Cast: Will Poulter, Florence Pugh, William Jackson Harper
Director: Ari Aster
Genre: Drama, Horror, Mystery
Running Time: 147 minutes
Synopsis: Dani and Christian are a young American couple with a relationship on the brink of falling apart.
But after a family tragedy befalls Dani, grief keeps them together, and Dani invites herself to join Christian and his friends on a trip to a once-in-a-lifetime midsummer festival in a remote Swedish village.
What begins as a carefree summer adventure in a land of eternal sunlight takes a sinister turn when the insular villagers invite their guests to partake in festivities that render the pastoral paradise increasingly unnerving and viscerally disturbing.
From the visionary mind of Ari Aster comes a dread-soaked cinematic fairy tale where a world of darkness unfolds in broad daylig
Release Date: August 8th, 2019
From writer-director Ari Aster (Hereditary) comes a journey into the heart of darkness as an American couple, Dani and Christian (Florence Pugh and Jack Reynor), find themselves unexpectedly drawn into the world of a mysterious and dangerous primeval cult during a vacation getaway with their friends in a bucolic, hidden Swedish village.
Exhibiting a similar horror-genre foundation as Aster's widely acclaimed debut feature Hereditary, Midsommar is also a major departure from its predecessor, as Aster pushes the genre in new and unpredictable directions. An apocalyptic adventure on a grand scale, Aster and his creative team construct a mesmerizing and unique world from the ground up, replete with its own language, history, mythology, and traditions. Working with production designer Henrik Svensson in Hungary, where the film shot, the team also built an isolated Swedish village entirely from scratch.
Precisely executed down to the last detail of every frame, Aster's second feature is a dark and hallucinatory fairy tale that is as thought provoking as it is viscerally disquieting. As Dani journeys from emotional neediness to questionable empowerment, Aster examines a rich array of ideas"from personal fidelity to social influence to cultural legacy" confirming him as a filmmaker of uncommon richness and depth, whose work transcends genre and becomes a singular experience unto itself.
Midsommar began taking shape well before cameras rolled on Hereditary in early 2017. Several years prior, Aster was coming out of a three-year relationship and found himself reflecting back on the break-up as he embarked on a new script. Like Hereditary, which was a family drama disguised as a horror movie (based on Aster's own experiences navigating grief and trauma), Midsommar became an opportunity to explore the downfall of a relationship through the lens of a twisted fairy tale, once again rooted in personal experience.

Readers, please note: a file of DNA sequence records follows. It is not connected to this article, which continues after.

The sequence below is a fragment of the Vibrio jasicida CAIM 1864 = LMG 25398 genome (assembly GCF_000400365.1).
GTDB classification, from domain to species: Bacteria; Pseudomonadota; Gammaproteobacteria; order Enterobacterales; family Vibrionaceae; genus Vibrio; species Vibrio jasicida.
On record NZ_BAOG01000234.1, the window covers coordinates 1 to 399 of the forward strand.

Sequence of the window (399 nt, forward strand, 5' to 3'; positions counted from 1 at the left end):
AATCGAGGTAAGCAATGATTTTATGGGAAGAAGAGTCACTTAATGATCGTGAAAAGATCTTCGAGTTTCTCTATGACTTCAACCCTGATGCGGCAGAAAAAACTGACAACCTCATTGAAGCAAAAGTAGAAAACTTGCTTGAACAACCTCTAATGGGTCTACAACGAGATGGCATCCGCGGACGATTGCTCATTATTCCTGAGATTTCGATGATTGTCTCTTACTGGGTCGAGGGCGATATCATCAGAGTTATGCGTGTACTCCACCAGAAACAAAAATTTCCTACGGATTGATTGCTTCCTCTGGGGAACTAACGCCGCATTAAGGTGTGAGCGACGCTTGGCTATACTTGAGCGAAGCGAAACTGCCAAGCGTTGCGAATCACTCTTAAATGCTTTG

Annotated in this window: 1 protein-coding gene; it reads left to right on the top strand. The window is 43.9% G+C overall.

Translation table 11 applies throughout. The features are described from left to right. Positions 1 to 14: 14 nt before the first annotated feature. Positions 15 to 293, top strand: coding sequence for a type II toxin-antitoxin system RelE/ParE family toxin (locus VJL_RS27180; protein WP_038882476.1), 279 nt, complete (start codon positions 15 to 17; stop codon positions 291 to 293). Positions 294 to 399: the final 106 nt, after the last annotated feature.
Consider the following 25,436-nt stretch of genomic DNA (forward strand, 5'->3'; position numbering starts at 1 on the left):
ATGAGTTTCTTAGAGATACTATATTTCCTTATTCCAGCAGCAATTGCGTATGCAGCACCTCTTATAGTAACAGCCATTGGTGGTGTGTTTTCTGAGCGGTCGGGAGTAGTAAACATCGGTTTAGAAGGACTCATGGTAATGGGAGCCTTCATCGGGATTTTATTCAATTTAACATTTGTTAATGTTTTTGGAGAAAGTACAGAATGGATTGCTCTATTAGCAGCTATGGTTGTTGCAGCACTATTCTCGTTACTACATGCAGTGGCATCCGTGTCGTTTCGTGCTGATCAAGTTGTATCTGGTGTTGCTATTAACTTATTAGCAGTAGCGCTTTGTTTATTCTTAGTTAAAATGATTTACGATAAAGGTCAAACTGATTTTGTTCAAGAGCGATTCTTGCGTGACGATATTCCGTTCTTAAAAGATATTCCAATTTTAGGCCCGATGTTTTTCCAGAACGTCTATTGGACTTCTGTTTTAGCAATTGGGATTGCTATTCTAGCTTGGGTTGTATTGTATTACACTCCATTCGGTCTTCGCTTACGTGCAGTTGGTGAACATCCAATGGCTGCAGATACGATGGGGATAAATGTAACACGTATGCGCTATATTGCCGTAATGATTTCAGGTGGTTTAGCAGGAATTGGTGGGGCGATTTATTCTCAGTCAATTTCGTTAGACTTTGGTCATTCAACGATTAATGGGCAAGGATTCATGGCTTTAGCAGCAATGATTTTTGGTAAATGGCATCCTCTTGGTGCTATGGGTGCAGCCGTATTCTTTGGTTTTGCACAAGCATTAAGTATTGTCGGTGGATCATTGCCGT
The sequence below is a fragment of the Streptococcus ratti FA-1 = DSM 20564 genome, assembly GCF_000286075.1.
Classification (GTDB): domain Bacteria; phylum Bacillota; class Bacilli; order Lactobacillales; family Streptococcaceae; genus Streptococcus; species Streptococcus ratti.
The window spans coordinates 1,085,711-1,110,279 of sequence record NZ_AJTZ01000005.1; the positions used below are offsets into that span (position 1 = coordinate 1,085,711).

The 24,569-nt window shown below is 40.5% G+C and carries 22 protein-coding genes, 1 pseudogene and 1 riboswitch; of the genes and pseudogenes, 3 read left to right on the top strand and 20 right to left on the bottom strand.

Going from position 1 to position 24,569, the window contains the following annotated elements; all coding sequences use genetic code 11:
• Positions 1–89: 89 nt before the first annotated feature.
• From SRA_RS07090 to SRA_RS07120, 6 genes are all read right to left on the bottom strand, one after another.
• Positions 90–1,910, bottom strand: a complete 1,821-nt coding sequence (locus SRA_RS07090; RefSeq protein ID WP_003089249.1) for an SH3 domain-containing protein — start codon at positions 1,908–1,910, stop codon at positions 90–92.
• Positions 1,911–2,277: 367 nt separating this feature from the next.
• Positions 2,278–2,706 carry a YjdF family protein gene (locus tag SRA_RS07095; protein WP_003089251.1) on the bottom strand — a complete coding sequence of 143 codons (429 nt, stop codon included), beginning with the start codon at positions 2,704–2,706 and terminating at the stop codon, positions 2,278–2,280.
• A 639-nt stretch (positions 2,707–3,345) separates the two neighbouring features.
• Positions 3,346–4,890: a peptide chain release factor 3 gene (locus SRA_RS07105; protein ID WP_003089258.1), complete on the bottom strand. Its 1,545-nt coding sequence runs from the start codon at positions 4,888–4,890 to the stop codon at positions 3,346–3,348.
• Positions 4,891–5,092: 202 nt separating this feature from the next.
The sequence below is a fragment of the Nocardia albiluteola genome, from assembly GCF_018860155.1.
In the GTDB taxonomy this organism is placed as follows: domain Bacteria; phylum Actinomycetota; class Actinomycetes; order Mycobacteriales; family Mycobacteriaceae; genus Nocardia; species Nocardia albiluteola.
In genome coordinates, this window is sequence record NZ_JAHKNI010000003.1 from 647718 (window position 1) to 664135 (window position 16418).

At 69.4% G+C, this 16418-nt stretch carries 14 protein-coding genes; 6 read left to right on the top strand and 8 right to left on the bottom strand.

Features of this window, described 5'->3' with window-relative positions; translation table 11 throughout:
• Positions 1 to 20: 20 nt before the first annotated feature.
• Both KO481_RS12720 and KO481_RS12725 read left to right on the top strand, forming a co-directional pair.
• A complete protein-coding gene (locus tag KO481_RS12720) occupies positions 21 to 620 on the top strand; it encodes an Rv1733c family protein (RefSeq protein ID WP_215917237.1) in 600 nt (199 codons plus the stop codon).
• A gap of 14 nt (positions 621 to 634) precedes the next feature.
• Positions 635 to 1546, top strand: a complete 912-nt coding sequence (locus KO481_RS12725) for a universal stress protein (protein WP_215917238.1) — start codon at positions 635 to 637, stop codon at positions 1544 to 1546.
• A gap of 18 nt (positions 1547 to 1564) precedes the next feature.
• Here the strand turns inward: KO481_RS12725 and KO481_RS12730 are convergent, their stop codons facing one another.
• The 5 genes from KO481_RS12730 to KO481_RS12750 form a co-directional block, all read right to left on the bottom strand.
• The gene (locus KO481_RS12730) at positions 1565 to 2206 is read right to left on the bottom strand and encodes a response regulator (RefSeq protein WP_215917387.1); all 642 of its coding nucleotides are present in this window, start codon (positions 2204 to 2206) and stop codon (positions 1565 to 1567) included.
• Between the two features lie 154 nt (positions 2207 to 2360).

"The initial image that sort of catalyzed Midsommar involved the sacrificial burning of a temple," says Aster. "I got excited about fitting the 'breakup movie' into a new setting, putting an operatic spin on the rote sort of cathartic ending we've seen in those movies before"you know, where the jilted protagonist burns the box containing all the items she collected over the course of the relationship she's finally liberated herself from."
As he tried to overcome heartbreak, Aster wrote his own struggle into the character of Dani Ardor, a young American woman navigating personal loss as her relationship with her boyfriend Christian crumbles. Setting the bulk of his story in Sweden, where Dani and Christian go on vacation with their academic friends, Aster turned to Stockholm-based set decorator Henrik Svensson to help him understand an environment and culture that was utterly foreign to him. In 2013, with Midsommar in its nascent stages, Svensson was in Sweden recovering from a minor stroke, taking a year off from work in order to heal. As he slowly recovered, he began researching Swedish folklore and pagan traditions, sending some of his findings to Aster in Los Angeles. This was the beginning of a years-long creative process in which Svensson and Aster co-assembled a 100-page story bible detailing every aspect of the movie's unique, richly detailed world. In California, Aster was doing his own research into Swedish, Nordic, English, and German folkloric traditions, consulting everything from James George Frazer's The Golden Bough, a globe-hopping anthropological study of paganism as it yielded to Christianity, to the spiritual traditions of philosophers such as Rudolf Steiner.